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New plan for Namibe

Toyota Tsusho of Japan plans to invest US$600M in developing the port of Namibe in Angola

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The Japanese government financed a feasibility study into the redevelopment of the port in 2009. TOA Corporation, also of Japan, has already carried out some rehabilitation work, including strengthening a 240m stretch of the existing quay and paving the container storage area, with a US$20M grant from the Japan International Cooperation Agency. The existing port facilities are managed by Sogester.

 

Angola’s President João Lourenço has introduced a wide range of economic reforms and new policies since he came to power in September 2017. Some contracts relating to the port sector have been cancelled, as Lourenço has sought to distance himself from the small group of people who dominated the economy under his predecessor, José Eduardo dos Santos. He has also sought to ensure that the country’s principal ports are modernised.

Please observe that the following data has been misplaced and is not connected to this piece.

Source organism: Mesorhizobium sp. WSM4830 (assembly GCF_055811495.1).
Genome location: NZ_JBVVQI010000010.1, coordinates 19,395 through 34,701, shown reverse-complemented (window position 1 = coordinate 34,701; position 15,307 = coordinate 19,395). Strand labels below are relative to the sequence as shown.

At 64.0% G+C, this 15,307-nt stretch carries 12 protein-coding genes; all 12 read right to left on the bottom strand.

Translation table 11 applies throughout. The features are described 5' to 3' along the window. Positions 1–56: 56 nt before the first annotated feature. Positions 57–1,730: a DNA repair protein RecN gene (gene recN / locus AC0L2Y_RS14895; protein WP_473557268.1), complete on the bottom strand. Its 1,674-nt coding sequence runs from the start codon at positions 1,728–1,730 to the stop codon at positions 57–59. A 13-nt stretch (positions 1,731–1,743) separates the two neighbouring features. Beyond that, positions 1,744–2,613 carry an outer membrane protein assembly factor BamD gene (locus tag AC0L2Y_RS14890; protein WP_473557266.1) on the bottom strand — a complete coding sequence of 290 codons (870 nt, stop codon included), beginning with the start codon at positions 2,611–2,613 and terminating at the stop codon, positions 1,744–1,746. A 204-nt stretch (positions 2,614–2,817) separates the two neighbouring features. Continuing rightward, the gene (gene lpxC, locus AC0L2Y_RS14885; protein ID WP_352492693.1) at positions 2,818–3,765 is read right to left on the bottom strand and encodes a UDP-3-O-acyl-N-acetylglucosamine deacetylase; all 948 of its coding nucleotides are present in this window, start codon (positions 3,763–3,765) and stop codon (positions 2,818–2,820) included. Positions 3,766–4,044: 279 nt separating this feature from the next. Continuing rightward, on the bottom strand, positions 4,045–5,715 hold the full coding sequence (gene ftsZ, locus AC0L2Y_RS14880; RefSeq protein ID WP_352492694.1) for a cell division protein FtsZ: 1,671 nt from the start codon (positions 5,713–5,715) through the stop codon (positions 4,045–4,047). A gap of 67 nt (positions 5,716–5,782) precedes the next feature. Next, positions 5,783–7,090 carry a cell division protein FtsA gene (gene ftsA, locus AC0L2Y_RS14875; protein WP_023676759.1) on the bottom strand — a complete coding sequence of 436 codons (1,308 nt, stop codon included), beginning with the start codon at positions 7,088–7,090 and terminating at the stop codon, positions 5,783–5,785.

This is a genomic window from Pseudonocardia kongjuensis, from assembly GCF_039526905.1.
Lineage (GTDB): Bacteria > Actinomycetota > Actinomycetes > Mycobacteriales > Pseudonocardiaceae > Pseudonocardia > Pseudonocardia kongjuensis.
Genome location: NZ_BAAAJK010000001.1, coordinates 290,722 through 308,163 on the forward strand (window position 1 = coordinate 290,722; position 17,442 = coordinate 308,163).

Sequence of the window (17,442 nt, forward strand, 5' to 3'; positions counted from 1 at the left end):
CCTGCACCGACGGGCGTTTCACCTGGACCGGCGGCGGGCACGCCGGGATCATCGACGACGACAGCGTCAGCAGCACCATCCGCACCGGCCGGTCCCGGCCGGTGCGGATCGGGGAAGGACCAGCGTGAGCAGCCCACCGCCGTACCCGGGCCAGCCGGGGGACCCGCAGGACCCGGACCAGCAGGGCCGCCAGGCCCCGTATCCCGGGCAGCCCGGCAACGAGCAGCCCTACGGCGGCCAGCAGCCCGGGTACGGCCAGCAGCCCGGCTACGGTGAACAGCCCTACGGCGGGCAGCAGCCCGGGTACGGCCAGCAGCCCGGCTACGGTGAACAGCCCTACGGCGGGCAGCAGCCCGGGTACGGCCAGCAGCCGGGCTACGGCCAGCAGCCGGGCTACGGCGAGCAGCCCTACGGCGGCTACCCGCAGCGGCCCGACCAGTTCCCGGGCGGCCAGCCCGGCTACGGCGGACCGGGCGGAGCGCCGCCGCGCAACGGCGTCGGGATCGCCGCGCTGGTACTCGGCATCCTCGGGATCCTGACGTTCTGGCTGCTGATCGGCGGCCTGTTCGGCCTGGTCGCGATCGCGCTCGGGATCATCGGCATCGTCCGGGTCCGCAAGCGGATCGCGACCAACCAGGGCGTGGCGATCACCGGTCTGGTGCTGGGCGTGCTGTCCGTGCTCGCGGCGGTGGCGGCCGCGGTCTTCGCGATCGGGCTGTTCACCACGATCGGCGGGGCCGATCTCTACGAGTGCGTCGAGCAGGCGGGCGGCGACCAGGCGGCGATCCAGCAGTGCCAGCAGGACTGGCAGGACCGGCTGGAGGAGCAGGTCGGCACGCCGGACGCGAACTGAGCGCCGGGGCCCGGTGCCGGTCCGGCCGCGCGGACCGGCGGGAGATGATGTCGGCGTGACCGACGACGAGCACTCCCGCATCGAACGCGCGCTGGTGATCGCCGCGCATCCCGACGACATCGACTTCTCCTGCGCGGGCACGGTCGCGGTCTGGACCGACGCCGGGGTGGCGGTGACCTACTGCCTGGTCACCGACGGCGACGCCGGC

Toyota Tsusho is to provide half of the US$650M investment costs itself and borrow the remainder. The Japan Bank for International Cooperation (JBIC) has opened up a line of credit for infrastructural projects in Angola and Luanda has sanctioned the use of this financing for the Namibe project. JBIC has already invested heavily in port projects in Mozambique and Kenya.

 

Namibe is the most southerly of Angola’s three main ports and the smallest of the three. It is the terminus of the Moçâmedes railway, which runs 860 km eastwards to Menongue. Historically, it handled mining and agricultural exports, but its use declined sharply during the civil war, which ended in 2002. Current use is also restricted by the lack of cargo handling equipment. The Japanese company has not yet provided details of its development plans.

 

Elsewhere in Angola, a local company is to invest US$40M in developing Luanda multipurpose terminal. Transportadora de Cargas, Operadora de Terminais e Transitário (Unicargas) is to provide some new cargo handling equipment and resurface the terminal area.

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